In the two films, “Into the West” and “The Secret of Roan Inish,” there are animal helpers who guide the families back to the meaning that they have lost. The animals are part of a mythic heritage that informs us of the otherworld’s influence on the world of everyday reality. In Irish myth and legend, gods and semi-divine beings often appear in the ordinary world, and sometimes they make that appearance in animal form.
“Into the West” and the goddess Macha
Macha is a powerful horse goddess of Ireland. She was the daughter of a king, Red Hugh, and enjoyed his confidence in matters of state, sitting at his right hand at great occasions. Upon his death, she defended her right to rulership against all other contenders for the throne, and forced some of them to labor for her, building the fortress that became known as Emain Macha, the Brooch of Macha.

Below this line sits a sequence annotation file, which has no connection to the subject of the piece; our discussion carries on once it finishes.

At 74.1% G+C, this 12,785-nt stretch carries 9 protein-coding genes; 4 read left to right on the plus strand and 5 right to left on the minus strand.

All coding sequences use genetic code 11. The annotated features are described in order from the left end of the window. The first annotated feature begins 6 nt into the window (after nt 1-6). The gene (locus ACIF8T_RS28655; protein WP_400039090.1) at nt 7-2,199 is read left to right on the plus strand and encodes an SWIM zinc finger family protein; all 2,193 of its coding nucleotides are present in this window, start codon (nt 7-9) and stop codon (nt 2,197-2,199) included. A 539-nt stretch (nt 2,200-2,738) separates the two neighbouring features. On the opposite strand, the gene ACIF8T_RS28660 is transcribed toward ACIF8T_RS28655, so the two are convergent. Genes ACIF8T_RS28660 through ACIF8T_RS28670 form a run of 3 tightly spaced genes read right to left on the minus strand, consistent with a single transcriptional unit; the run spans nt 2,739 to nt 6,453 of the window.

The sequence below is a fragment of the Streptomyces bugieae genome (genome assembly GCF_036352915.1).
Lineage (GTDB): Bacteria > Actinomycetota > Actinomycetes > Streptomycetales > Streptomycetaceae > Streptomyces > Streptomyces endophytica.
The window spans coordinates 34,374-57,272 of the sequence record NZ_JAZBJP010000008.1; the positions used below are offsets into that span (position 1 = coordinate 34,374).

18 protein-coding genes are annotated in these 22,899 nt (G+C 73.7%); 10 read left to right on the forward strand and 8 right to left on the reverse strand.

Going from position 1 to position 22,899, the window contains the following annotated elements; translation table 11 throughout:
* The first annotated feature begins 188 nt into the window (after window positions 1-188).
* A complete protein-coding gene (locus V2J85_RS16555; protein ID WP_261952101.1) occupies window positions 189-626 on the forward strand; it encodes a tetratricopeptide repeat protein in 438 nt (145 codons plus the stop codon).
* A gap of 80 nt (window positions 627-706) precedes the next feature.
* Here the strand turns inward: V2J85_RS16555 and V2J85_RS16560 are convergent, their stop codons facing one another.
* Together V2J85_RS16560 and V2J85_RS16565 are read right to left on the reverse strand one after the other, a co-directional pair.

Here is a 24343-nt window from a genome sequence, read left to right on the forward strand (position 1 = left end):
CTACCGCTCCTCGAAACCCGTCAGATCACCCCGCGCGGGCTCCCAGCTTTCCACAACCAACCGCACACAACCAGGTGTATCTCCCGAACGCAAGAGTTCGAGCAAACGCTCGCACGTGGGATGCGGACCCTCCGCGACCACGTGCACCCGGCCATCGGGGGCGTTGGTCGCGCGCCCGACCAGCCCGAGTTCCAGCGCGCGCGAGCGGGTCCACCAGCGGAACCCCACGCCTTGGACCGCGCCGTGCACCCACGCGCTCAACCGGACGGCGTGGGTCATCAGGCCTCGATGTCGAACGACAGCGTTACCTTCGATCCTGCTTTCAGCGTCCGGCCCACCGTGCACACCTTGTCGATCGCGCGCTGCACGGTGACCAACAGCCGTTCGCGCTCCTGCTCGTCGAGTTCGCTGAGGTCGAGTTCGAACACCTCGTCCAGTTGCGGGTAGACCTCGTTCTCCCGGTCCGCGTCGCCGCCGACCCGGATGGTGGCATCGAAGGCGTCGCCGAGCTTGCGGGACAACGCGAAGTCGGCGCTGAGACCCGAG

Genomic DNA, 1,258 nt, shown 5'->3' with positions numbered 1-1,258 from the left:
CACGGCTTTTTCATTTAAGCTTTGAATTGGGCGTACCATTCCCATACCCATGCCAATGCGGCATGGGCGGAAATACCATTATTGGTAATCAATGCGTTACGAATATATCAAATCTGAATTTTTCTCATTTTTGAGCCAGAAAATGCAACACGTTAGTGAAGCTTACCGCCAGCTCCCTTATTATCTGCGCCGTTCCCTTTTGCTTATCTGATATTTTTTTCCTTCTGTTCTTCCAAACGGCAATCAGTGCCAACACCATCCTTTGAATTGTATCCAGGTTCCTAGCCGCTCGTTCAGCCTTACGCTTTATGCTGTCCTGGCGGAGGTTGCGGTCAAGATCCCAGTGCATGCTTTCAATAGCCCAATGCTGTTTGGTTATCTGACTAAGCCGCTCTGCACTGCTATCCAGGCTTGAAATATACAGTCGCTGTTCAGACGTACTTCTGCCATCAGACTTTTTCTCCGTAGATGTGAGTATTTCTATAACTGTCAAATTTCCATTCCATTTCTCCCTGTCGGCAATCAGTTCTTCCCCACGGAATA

In a well-known story of this goddess, she appears at the door of a widower farmer, Crunniac. She cares for his children, becomes his wife, and with her power he is blessed and prospers. One day there is a great feast at the king’s house, and Crunniac goes without his wife. She tells him to be careful and say nothing of her. But when he is drinking wine, Crunniac boasts that his wife is faster than the king’s fastest horses. The king demands proof, and has her brought before him. Macha is due to deliver, and begs the king’s pity, saying she will race once she has delivered her child. He is unrelenting. Macha races the horses, wins the race, and gives birth to twins – a girl and a boy - at the finish line. At that moment, she places a curse upon the men of Ulster. They will suffer the pains of labor for five days and four nights whenever they most need their strength. The curse is for nine generations.